Back in the aughts, I did some work on a municipal campaign that was rolling out a slate of candidates for town council. They were first-timers eager to introduce themselves to the world.
I was hired to produce a series of intro videos for their campaign webpage.
If memory serves me correctly, the first order of business was producing a short “welcome message” video with the municipal chairman.
When my camera-person met me for the shoot, she seemed upbeat.
“The lighting is perfect today,” she told me. “This should be a breeze.”
And despite a few audio glitches, the shoot was mostly routine.
But something stuck me during the editing process. The chairman kept making awkward jokes about one of the female candidates on his slate.
He must have name-checked her five or six times between takes.
“Did you notice that during the shoot?” I asked the cameraperson later.
She had noticed.
Then she shared the worst-kept secret of that year’s election cycle: the chairman had become romantically involved with the candidate he’d chosen for town council. So you can probably guess for yourself why the he made awkward jokes about his ladylove the entire time.
The revelation of their affair bothered me. And I was annoyed that no one else seemed to care.
“Jesus Jay, don’t be such a prude,” was typical of the pushback. “You’re whining about a relationship between two consenting adults and honestly, they seem really happy together.”
What’s it called when the municipal chair has an affair with one of his candidates during the campaign? How do you classify ongoing sexual behavior between a powerful gatekeeper and his subordinate?
I know how how I classify it.
If we’ve got municipal chairs, overwhelmingly men still, bringing their sex drive into the nominating process, can we call that corruption?
I tend to think so.
It’s corruption with a side of very poor judgement.
That awkward video shoot happened a very long time ago. We took a different view of campaign shenanigans back then as we do now. But what hasn’t changed is the immense power that county- and municipal chairs (usually men) wield over who’s chosen to run for office.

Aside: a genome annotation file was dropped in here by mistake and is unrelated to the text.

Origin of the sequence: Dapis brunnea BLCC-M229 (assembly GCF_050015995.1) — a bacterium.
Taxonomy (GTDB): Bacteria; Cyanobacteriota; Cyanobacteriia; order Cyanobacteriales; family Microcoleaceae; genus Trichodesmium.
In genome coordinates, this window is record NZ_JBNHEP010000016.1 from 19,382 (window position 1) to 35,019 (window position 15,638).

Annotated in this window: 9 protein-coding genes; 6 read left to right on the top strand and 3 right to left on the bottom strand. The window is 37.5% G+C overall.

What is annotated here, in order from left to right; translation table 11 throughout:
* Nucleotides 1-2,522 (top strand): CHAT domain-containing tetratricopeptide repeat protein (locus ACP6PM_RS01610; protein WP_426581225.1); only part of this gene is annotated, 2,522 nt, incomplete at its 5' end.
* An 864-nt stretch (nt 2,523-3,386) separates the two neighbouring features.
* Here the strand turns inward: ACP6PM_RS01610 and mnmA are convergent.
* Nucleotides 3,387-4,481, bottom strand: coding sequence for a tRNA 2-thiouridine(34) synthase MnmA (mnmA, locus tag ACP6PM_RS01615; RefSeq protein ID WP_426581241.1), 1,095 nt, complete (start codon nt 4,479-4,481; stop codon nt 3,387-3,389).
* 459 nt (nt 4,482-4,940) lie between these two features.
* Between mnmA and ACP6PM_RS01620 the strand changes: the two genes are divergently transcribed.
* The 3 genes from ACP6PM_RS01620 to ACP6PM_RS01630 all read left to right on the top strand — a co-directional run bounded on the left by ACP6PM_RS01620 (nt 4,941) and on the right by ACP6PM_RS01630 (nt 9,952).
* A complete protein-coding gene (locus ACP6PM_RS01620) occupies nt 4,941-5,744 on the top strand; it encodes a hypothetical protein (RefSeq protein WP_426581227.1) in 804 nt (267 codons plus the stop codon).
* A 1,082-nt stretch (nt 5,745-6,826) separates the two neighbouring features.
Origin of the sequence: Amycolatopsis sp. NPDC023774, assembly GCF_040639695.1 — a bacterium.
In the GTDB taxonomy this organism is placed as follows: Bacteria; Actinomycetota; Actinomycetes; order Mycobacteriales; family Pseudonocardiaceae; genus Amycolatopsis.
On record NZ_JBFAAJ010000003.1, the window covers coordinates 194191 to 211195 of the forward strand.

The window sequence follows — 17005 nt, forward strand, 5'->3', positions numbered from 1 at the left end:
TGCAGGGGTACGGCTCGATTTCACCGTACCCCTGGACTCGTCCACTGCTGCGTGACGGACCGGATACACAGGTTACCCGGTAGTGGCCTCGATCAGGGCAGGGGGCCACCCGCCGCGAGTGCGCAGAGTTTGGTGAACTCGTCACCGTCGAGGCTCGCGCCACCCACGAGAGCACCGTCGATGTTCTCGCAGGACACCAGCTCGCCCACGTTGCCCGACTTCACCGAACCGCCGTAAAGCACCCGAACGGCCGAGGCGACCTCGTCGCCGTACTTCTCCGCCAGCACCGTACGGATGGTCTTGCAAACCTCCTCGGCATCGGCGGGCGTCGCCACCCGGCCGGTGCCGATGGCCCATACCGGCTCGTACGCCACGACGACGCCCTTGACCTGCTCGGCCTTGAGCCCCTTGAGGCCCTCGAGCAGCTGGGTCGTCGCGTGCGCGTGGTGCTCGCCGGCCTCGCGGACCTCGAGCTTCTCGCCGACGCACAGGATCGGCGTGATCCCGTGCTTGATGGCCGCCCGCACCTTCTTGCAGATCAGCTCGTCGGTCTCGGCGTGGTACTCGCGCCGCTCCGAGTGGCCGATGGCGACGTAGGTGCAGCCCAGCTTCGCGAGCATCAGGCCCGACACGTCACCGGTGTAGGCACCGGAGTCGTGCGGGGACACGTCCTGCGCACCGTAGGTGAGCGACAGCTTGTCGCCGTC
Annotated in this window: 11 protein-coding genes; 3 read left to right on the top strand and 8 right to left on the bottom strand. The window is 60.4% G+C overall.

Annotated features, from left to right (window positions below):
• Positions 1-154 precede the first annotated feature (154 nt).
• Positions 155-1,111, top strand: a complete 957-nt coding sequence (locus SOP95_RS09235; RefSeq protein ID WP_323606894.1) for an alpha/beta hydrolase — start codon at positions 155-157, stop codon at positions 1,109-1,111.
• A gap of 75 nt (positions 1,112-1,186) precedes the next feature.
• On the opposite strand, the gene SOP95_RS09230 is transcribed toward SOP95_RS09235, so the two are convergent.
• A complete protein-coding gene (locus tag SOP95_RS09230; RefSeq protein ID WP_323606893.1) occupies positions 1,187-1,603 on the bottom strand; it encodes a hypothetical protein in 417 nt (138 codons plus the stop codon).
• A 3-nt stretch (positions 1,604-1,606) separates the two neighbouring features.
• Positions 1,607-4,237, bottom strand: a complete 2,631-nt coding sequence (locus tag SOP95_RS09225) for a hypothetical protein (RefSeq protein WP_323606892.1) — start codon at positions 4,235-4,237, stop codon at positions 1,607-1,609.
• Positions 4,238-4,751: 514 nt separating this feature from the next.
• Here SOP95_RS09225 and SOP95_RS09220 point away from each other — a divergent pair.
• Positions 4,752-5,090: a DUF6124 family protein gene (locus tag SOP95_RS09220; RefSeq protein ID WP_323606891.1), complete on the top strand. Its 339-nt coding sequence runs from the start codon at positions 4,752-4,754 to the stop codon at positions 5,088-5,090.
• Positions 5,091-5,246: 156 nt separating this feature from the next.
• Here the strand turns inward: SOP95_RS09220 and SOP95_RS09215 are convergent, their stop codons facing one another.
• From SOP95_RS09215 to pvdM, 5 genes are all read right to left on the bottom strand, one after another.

(If you’re looking for chokepoint for misogyny in New Jersey politics, there’s a very good place to start. While you’re there, look out for clues why male lawmakers in Trenton still outnumber females by nearly 3-to-1. It’s all there.)
Will her panel, thus far rather preoccupied with Gov Phil Murphy’s shortcomings, examine the power dynamics that exist in county- and municipal machine party politics? Or does that (massive) stone remain unturned because it might embarrass friends and colleagues?
And while we’re on topic, any trenchant exploration of misogyny in NJ politics must surely also examine the following:
Lawmakers who sleep with members of their staff or campaigns. Hello.
Lawmakers who’ve settled sexual harassment suits. Senator Weinberg was right to demand Governor Murphy release his campaign staff from non-disclosure agreements (NDAs) to freely discuss incidents of crappy behavior on the trail. Loretta’s tenacity basically made it politically untenable for the Governor to enforce the NDAs.
In doing so, Loretta flexed that same fierceness many of us have long recognized. Let’s hope she’s equally strident working to re-examine sexual harassment settlements made by her colleagues. Especially the ones paid for by taxpayers.
Lawmakers who beat up their girlfriends and still manage to land a cushy tax-payer funded job. Looking at you Arthur Barclay.
Senator Loretta Weinberg and the women on her committee have the awesome and unenviable task of rolling back decades of rape/harassment culture in New Jersey.
The added scrutiny (especially from media types like myself) is a testament to how much is riding on their efforts.
Jay Lassiter is an award-winning writer, podcaster, and videographer whose Radical Gay Agenda included getting the government out of your womb and your bong. He’s on Twitter @Jay_Lass.